China’s embassy in Ottawa warned Canada to stop meddling in Hong Kong affairs a day after the country issued a joint statement with the European Union in defense of the “fundamental right of assembly” for Hong Kong citizens. Hundreds of thousands of anti-government protesters rallied peacefully in Hong Kong on Sunday in the 11th week of what have been often violent demonstrations in the Asian financial hub. On the eve of Sunday’s rally, Canadian Foreign Minister Chrystia Freeland and EU foreign policy chief Federica Mogherini said: “Fundamental freedoms, including the right of peaceful assembly … must continue to be upheld.” (https://www.reuters.com/article/us-china-canada-hongkong/chinese-embassy-tells-canada-to-stop-meddling-in-hong-kong-affairs-idUSKCN1V80OO) The Canada-EU statement also expressed concerns about the escalation of violence and encouraged engagement by all sides to ease tensions.

Newsline: Canadian government reinstating some visa services at embassy in Cuba

The Canadian Embassy in Havana is reinstating some visa and biometric services after months of pushback from Canadians and Cubans. Starting Aug. 1, Cuban residents will again be able to get the fingerprints and photos needed for applications done at the embassy, as well as drop off passports and pick up visas at the building. (https://www.cbc.ca/news/politics/visas-embassy-cuba-havana-1.5226806) Early this summer, the government announced it was suspending services like visa and permanent residency processing in Havana due to unexplained illnesses among Canadian and U.S. diplomats dating back to the spring of 2017.

Newsline: Foreign diplomats in Ottawa continue to be fast and furious drivers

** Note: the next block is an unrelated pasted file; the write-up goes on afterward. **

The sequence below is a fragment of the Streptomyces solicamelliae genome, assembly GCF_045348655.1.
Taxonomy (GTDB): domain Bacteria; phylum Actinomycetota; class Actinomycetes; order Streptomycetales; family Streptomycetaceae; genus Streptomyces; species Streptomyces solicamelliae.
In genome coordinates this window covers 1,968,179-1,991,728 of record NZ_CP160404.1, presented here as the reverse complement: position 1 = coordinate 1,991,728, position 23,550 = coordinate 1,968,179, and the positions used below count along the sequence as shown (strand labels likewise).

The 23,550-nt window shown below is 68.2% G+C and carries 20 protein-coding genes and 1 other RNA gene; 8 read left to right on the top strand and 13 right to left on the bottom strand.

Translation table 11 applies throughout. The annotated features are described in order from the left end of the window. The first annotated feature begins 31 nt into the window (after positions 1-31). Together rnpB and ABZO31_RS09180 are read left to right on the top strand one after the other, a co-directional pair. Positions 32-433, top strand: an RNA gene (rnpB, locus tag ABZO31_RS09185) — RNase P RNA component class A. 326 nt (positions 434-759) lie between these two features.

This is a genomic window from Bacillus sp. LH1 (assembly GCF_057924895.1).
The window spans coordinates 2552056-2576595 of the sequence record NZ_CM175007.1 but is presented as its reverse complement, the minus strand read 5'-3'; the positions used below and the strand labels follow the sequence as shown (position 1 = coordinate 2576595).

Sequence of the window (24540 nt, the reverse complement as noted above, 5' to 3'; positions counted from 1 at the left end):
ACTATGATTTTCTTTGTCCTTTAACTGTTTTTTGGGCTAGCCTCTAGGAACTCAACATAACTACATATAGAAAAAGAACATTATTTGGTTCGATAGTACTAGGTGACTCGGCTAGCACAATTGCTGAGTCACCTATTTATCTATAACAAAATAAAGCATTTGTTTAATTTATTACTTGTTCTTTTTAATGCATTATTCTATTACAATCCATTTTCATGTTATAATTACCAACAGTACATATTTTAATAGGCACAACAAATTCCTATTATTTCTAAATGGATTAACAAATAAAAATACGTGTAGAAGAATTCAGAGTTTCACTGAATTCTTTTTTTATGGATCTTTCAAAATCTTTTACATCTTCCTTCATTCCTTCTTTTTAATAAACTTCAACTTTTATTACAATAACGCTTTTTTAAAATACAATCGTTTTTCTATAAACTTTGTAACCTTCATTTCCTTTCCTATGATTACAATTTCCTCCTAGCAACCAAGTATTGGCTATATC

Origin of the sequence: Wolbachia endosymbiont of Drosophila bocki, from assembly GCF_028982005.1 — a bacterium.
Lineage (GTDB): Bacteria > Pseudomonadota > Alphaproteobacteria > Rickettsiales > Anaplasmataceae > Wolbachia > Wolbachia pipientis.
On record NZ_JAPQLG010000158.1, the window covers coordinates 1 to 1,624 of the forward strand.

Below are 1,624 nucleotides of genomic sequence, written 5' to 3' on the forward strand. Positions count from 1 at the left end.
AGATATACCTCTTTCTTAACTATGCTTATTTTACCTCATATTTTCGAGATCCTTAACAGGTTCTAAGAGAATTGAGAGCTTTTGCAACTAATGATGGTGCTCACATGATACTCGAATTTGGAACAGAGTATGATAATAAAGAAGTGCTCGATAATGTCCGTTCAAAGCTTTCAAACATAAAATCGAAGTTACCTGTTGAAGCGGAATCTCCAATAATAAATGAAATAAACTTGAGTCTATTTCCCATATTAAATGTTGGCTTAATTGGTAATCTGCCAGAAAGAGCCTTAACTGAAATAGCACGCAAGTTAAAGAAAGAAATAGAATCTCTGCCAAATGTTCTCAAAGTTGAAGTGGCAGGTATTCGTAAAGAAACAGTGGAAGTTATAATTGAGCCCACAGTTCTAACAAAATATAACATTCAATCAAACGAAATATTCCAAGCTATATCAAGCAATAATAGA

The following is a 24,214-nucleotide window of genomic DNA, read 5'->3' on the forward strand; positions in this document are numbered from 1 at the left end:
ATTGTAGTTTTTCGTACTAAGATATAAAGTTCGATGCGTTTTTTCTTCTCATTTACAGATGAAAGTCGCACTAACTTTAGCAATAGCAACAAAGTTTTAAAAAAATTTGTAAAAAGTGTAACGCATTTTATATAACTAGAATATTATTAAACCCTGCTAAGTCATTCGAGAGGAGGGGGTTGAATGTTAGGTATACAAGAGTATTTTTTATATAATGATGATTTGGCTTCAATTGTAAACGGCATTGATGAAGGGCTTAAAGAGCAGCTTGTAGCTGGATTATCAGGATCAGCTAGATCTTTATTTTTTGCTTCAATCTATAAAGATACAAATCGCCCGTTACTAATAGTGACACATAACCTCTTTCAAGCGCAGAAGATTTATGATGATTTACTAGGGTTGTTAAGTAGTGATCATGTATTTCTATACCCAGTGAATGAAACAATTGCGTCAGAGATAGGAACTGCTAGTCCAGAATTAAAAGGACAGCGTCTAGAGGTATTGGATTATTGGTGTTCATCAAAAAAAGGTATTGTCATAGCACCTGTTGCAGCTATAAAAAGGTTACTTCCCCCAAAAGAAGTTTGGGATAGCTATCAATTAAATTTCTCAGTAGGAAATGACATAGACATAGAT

Foreign diplomats in Ottawa make lousy criminal masterminds. Also some of them continue to be fast and furious drivers, not learning from past mishaps. If there’s a theme to the latest report on diplomats caught breaking Canadian laws, it’s the small-potatoes nature of so many of them. This isn’t international intrigue on a James Bond scale; it’s often petty larceny, vandalism, and making too much noise. The dumbest crook on the list is a diplomat who was left in charge of finances at his country’s high commission. That turned out to be a bad choice. He kept making big overpayments to a telephone or internet provider. Then the diplomat would call the company and say: Oops, I overpaid, and ask for a refund — payable to himself personally. The company found this suspicious and called police. Global Affairs called the head of the country’s mission here “and, following that discussion, has taken the further step of temporarily withdrawing (the man’s) accreditation while he is out of the country, thereby preventing his return to Canada” while his boss decides what to do about him. The man’s name, and the country’s, are deleted from the report. (https://ottawacitizen.com/news/local-news/spears-foreign-diplomats-in-ottawa-continue-to-be-fast-and-furious-drivers-documents-show) There was a single-car collision with a high commission’s vehicle: Not a big deal — except the driver was already facing a charge of stunt driving at the time (which means travelling at more than 50 km/h above the limit). He’s the son of a diplomat. His high commission has provided a waiver of diplomatic immunity, meaning he must face the stunt-driving charge in court. Then there’s the ambassador who was pulled over for making too much noise in his car and for not having his licence plate fully visible. He wasn’t charged, but police report he committed two more “moving violations” — while they were talking to him. Canada asked one country to call a diplomat home, and it did. The person had been caught driving impaired once, promised to stop driving for the rest of his posting in Canada, and was stopped driving while impaired a second time. He’s gone now. Meanwhile the son of a diplomat has completed a voluntary one-year suspension from driving after he was stopped while allegedly impaired and refused to give a breath sample. He has his licence back now. And another diplomat’s son recently pleaded guilty to stunt driving and paid a fine. We’ve seen quite a string of sons of diplomats and stunt driving in the past year. One embassy’s diplomat was charged with dangerous driving and refusing to provide police with a breath sample. He promised not to drive any more, and in the meantime his posting to Canada expired last month.